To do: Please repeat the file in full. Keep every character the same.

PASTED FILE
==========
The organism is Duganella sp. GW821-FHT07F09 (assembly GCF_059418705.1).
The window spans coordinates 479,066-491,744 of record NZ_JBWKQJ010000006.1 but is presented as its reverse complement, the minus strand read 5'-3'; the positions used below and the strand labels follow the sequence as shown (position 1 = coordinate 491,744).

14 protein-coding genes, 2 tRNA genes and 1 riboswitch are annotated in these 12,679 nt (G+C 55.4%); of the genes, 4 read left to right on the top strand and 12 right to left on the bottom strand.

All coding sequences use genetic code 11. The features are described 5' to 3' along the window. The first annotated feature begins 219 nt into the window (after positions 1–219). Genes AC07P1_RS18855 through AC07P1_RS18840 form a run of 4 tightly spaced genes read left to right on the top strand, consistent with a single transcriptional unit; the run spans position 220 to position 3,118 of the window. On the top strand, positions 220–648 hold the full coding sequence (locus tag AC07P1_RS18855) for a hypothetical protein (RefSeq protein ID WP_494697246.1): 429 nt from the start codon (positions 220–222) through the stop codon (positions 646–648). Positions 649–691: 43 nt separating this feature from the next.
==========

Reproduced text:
The organism is Duganella sp. GW821-FHT07F09 (assembly GCF_059418705.1).
The window spans coordinates 479,066-491,744 of record NZ_JBWKQJ010000006.1 but is presented as its reverse complement, the minus strand read 5'-3'; the positions used below and the strand labels follow the sequence as shown (position 1 = coordinate 491,744).

14 protein-coding genes, 2 tRNA genes and 1 riboswitch are annotated in these 12,679 nt (G+C 55.4%); of the genes, 4 read left to right on the top strand and 12 right to left on the bottom strand.

All coding sequences use genetic code 11. The features are described 5' to 3' along the window. The first annotated feature begins 219 nt into the window (after positions 1–219). Genes AC07P1_RS18855 through AC07P1_RS18840 form a run of 4 tightly spaced genes read left to right on the top strand, consistent with a single transcriptional unit; the run spans position 220 to position 3,118 of the window. On the top strand, positions 220–648 hold the full coding sequence (locus tag AC07P1_RS18855) for a hypothetical protein (RefSeq protein ID WP_494697246.1): 429 nt from the start codon (positions 220–222) through the stop codon (positions 646–648). Positions 649–691: 43 nt separating this feature from the next.